Last week the Ohio Dept. of Natural Resources (ODNR) released a number of new maps. Two of them, in particular, will be of interest to MDN readers: A map which displays the location of wells permitted and/or drilled, and a map showing Total Organic Carbon (TOC)—an indicator of the “best places to drill.” Both maps are embedded below.
Last Wednesday when the New York State Assembly voted to extend a moratorium on hydraulic fracturing another two years, after having had a moratorium for near five years already, many landowners in Broome County were surprised and disappointed to see a seeming change in position for an influential member of the NY State Assembly. Donna Lupardo, Assemblywoman for the City of Binghamton, Village of Endicott and the western Broome County towns of Vestal and Union, voted in favor of the two-year ban on fracking. Such a ban, if passed, would effectively kill drilling in New York—likely permanently. Two years ago she voted against a similar piece of legislation. Why the change?
MDN contacted Ms. Lupardo to ask that very question. She sent this response via email:
Intrepid Utica Shale reporter Bob Downing from the Akron Beacon Journal attended the Ohio Oil and Gas Association (OOGA) annual winter meeting in Columbus last week. Bob filed the following list of “leftover items”—interesting tidbits—from that meeting, including the identity of the first company that will abandon the Utica:
A court case recently-decided could have big implications for landowners in Ohio. The case means that some 600-700 landowners with signed leases with Beck Energy Corp. and XTO Energy in Monroe and Belmont counties may be able to join a class action to have their leases terminated, allowing them to re-sign with a different company.
The details, as provided by law firm Jackson Kelly:
Although the Tennessee Gas Pipeline and the Tetco pipeline (both major natural gas pipelines) run through Athens County, OH, and although there are several compressor plants in the county, so far there’s been very little shale drilling in the county, and none that specifically targets the Utica Shale. However, with a change in the “potentially good places to drill” map published by the Ohio Geological Survey (see today’s related story), that may change…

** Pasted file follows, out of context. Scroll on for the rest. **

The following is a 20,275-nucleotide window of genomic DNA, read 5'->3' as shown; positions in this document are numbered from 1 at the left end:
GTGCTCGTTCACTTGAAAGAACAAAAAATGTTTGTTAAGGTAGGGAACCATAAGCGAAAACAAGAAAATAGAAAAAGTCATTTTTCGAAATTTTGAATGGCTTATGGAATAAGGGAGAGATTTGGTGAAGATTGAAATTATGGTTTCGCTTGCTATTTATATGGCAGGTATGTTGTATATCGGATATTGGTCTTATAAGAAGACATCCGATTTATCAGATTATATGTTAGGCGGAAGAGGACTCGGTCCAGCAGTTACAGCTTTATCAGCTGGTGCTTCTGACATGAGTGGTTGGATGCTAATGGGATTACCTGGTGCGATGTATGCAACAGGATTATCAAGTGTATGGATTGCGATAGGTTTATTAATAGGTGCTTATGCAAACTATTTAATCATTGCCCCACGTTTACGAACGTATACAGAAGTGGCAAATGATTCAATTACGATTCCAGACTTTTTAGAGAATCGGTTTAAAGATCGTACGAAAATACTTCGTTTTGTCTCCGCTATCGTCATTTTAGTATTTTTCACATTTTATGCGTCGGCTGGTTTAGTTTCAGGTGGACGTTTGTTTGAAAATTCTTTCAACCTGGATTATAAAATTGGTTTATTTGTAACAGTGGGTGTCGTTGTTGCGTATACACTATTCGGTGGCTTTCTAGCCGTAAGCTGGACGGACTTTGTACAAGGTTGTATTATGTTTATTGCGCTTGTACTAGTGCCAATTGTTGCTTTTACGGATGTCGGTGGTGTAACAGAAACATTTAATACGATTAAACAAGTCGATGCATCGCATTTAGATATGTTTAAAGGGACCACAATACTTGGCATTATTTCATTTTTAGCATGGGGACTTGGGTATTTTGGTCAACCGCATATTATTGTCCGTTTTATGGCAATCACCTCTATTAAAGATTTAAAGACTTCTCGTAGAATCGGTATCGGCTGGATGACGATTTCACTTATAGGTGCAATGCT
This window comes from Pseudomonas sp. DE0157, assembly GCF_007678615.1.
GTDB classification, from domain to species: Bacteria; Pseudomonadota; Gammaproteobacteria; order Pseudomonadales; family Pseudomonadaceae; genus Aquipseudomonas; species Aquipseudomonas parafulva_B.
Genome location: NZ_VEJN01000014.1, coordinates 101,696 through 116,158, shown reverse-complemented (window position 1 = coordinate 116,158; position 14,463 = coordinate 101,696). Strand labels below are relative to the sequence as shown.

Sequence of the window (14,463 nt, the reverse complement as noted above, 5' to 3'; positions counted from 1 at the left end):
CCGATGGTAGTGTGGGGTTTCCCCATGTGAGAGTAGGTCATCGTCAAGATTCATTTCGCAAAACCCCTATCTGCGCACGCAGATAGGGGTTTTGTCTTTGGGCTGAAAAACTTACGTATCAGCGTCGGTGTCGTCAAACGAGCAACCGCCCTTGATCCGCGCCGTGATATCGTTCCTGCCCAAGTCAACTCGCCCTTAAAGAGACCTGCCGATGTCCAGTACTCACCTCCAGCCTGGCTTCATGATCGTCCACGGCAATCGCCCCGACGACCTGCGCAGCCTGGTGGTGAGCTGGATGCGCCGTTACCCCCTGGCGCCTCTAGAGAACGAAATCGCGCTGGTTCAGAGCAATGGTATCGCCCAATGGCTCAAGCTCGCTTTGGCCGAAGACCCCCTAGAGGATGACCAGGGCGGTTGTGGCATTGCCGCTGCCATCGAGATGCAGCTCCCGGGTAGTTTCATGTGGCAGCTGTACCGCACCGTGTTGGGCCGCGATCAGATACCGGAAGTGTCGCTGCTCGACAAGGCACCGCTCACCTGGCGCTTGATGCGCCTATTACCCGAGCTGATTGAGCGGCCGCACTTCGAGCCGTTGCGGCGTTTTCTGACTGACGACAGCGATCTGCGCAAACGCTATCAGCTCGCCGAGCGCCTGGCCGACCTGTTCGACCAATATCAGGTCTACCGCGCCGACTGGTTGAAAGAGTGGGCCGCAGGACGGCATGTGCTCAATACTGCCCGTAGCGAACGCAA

An article in the Cleveland Plain Dealer provides an update on what’s happening “behind the scenes” when it comes to Ohio’s proposed budget. In particular, it provides a glimpse of something you don’t often hear about: “blunt” conversations that happen in the hallways of the State Capitol.
The article tells about conversations state representative Mike Foley, a Cleveland Democrat, has had with some oil & gas industry people about his support for Gov. John Kasich’s proposed severance tax increase:
Last week MDN told you about a lawsuit by landowners in Preston County, WV who sued to rescind leases they had signed for as little as $5 per acres (see Lawsuit: WV Landowners Want Out of $5/Acre Leases).
The companies being sued, Magnum Land Services and Belmont Resources LLC, have filed a motion to dismiss the lawsuit:
Antero Resources continues to sign residents of the village of Barnesville (Belmont County), OH to leases with terms of $5,700 per acre for a signing bonus, plus 20% royalties. A month ago MDN told you about the push by Antero in Belmont County and Barnesville (see Antero Offers Barnesville, OH Residents $5,700/Acre 20% Royalties).
According to one of Antero’s main cheerleaders, Barnesville Mayor Ron Bischof, the company has signed a number of residents (records show over 800 leases) and they’re still offering the same deal. It’s not too late…
MDN tries to avoid “inside baseball” stories as much as possible—those stories that are highly technical and involve complex math and science. We avoid them not because they aren’t important—they are. But because readers often don’t have the time to study the issue properly to understand it. When possible, we try to interpret such stories and give you “the bottom line.” This is one of those stories.
In December 2011, the Journal of Geophysical Research (JGR) published a paper by a number of authors associated with NOAA—the National Oceanic and Atmospheric Administration. The paper, titled “Hydrocarbon emissions characterization in the Colorado Front Range – A pilot study,” took a close look at natural gas drilling and using some rather complex science, made the bombshell claim that a large amount of methane escapes into the atmosphere during the drilling process. In the parlance of scientists, the issue is called “fugitive emissions.” Those who buy the claims of manmade global warming say methane is a “potent” greenhouse gas—so if a lot of it escapes into the atmosphere, that’s a bad thing. It causes the globe to heat up.
Below are upcoming events for this week and next.
The “best of the rest” – stories that caught MDN’s eye that you may be interested in reading: